Diplomatic Sales Tax Exemption Cards

The Department’s Office of Foreign Missions (OFM) issues diplomatic tax exemption cards to eligible foreign missions and their accredited members and dependents on the basis of international law and reciprocity. These cards facilitate the United States in honoring its host country obligations under the Vienna Convention on Diplomatic Relations (VCDR), Vienna Convention on Consular Relations (VCCR), and other treaties to provide relief from certain taxes.

The cards provide point-of-sale exemption from sales tax and other similarly imposed taxes throughout the United States. At the time of payment when making a purchase, the cardholder must present the card to the vendor in person. The vendor may verify the card’s validity at https://ofmapps.state.gov/tecv/ or by calling OFM during business hours. The vendor should retain a copy of the front and back of the card for accounting and reporting purposes.

Types of Sales Tax Exemption Cards

Mission Tax Exemption Cards

Diplomatic tax exemption cards that are labeled as “Mission Tax Exemption – Official Purchases Only” are used by foreign missions to obtain exemption from sales and other similarly imposed taxes on purchases in the United States that are necessary for the mission’s operations and functions. All purchases must be paid for with a check, credit card, or wire transfer transaction in the name of the foreign mission.

OFM will only issue mission tax exemption cards to an individual who (i) is a principal member or employee of the mission, (ii) holds an A or G series visa (and in the case of a G series visa holder, is a diplomatic agent), and (iii) is not considered to be “permanently resident in” the United States for purposes of the VCDR and VCCR. This person’s photo will appear on the card and is the mission’s point of contact. This individual, however, does not need to be present when purchases are made in the name of the mission.

Personal Tax Exemption Cards

Diplomatic tax exemption cards that are labeled as “Personal Tax Exemption” are used by eligible foreign mission members and their dependents to obtain exemption from sales and other similarly imposed taxes on personal purchases in the United States. The card must be used solely for the benefit of the individual identified and pictured on the card. The card is not transferable and cannot be loaned to any other person, regardless of that person’s eligibility for exemption from taxation. There is no restriction on the form of payment that can be used with the card.

Eligibility for personal tax exemption cards is determined on a case-by-case basis, but the following individuals are generally entitled to apply for a card, if they are neither U.S. nationals nor permanently resident in the United States for purposes of the VCDR or VCCR:

• individuals accredited as diplomatic agents, members of the administrative and technical staff, consular officers, and consular employees;

• the members of their families forming part of their households, but in the case of a child: those aged 18-21 years, or aged 18-23 years if accredited as a justified student.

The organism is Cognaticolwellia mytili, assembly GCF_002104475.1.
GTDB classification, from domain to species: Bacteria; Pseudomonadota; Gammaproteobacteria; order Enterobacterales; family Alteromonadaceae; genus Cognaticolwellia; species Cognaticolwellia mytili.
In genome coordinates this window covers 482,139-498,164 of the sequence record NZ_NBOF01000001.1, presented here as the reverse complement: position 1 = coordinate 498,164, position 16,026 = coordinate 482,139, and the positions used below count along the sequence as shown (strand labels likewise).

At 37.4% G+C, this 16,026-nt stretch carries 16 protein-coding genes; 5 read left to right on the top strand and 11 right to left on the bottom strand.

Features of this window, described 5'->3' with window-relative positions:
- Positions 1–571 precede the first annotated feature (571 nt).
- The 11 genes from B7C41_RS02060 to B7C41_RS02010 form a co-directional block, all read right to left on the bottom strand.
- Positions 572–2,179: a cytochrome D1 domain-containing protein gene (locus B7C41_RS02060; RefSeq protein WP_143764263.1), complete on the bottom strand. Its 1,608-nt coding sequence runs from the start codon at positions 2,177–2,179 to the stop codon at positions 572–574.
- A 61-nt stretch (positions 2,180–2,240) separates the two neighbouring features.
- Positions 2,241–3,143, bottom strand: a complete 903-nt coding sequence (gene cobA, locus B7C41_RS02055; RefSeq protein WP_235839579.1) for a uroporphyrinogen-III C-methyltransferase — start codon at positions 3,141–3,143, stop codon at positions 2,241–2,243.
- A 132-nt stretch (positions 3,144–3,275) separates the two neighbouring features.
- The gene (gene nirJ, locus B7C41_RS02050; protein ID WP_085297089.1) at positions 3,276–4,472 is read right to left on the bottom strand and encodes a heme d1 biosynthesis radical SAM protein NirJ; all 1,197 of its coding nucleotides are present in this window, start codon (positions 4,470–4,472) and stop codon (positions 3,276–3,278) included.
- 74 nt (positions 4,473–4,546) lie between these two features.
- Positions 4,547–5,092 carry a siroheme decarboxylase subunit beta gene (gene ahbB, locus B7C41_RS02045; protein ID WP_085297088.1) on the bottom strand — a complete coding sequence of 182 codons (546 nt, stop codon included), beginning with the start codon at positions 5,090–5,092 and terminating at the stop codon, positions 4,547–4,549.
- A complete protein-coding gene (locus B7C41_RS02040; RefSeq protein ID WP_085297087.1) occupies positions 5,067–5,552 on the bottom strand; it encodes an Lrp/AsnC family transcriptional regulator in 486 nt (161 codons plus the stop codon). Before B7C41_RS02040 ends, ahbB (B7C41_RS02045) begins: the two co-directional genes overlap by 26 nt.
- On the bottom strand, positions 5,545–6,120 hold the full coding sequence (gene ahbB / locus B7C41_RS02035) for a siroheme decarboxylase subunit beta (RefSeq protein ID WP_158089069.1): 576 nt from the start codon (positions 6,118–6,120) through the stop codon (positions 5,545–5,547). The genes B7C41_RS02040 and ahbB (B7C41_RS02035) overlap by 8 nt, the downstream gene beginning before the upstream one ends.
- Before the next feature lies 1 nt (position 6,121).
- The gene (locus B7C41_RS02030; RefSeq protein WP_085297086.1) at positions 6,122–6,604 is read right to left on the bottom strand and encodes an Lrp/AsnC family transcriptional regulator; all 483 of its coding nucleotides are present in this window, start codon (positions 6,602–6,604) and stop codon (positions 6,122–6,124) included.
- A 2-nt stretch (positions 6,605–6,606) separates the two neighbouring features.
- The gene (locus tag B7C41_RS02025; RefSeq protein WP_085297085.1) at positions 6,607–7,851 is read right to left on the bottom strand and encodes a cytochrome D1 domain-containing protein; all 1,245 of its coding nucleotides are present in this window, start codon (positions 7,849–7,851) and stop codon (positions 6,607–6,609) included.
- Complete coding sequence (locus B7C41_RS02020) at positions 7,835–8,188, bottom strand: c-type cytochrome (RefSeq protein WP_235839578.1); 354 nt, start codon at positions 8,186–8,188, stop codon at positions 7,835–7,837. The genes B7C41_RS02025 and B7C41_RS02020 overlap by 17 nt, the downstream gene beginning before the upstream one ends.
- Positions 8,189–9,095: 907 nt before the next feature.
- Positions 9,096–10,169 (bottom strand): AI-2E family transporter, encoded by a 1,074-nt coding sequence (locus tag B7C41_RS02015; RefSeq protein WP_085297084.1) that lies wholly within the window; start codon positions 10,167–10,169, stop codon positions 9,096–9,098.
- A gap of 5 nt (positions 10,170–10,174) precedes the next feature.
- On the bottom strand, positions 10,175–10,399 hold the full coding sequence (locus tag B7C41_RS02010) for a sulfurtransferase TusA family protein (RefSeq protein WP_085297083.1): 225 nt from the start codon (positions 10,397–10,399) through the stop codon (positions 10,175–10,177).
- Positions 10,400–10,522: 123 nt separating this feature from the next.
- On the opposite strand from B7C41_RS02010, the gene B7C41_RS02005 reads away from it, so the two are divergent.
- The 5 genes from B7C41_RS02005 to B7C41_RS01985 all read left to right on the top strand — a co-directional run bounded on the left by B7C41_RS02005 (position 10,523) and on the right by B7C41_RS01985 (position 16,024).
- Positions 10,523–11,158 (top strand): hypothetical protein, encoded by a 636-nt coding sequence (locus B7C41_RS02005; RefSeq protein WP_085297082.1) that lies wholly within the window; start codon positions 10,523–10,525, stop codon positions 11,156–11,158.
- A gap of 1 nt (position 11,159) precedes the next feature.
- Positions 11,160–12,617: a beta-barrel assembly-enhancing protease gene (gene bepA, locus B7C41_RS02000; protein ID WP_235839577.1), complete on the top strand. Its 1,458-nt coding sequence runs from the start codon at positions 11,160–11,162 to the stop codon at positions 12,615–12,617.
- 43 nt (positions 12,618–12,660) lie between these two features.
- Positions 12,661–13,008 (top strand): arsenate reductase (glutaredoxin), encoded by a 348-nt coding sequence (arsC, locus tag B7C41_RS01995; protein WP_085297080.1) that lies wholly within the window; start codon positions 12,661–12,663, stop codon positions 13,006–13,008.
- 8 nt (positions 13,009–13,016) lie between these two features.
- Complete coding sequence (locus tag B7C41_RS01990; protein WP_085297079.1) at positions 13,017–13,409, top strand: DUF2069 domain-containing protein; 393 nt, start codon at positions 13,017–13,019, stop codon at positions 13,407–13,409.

Other personnel may also be eligible to apply for a card if they qualify based on a treaty other than the VCDR or VCCR.

*Note that employees (and their dependents) of international organizations and the Permanent Missions to the United Nations and Organization of American States who have been granted the privileges and immunities accorded to diplomatic agents are eligible for personal tax exemption cards. These unrestricted personal tax exemption cards facilitate the United States in honoring its obligations under relevant treaties to provide relief from certain taxes.

Levels of Exemption

Not all missions and personnel hold diplomatic tax exemption cards, and missions and personnel holding cards may have varying levels of tax exemption privileges authorized on the card. This level of exemption is set by OFM on the basis of reciprocity, determined by the tax relief privileges enjoyed by the U.S. Mission and personnel in that foreign country. Foreign missions interested in discussing improvements to their tax exemption benefits are encouraged to contact OFM.

The cards contain text on the front and back of the card that indicate the level of exemption authorized for the cardholder. Some cards authorize an unrestricted exemption from sales taxes, and other cards authorize an exemption with some degree of restriction, such as a minimum purchase requirement, excluded categories, or both.

In addition to the specific text, each tax exemption card bears one of four animal symbols indicating the specific type of tax exemption of the cardholder:

• Owl: mission tax exemption cards with unrestricted tax exemption.

• Buffalo: mission tax exemption cards with some degree of restriction.

• Eagle: personal tax exemption cards with unrestricted tax exemption.

• Deer: personal tax exemption cards with some degree of restriction.

Types of Purchases Permitted and Not Permitted

Diplomatic tax exemption cards can generally be used to obtain exemption in person and at point-of-sale from sales taxes and other similarly imposed taxes on purchases of most goods and services, hotel stays, and restaurant meals in the United States. For specific policies and procedures concerning using official and personal tax exemption cards for hotel stays and lodging, missions and personnel should refer to the Department’s note No. 13-619, dated July 19, 2013.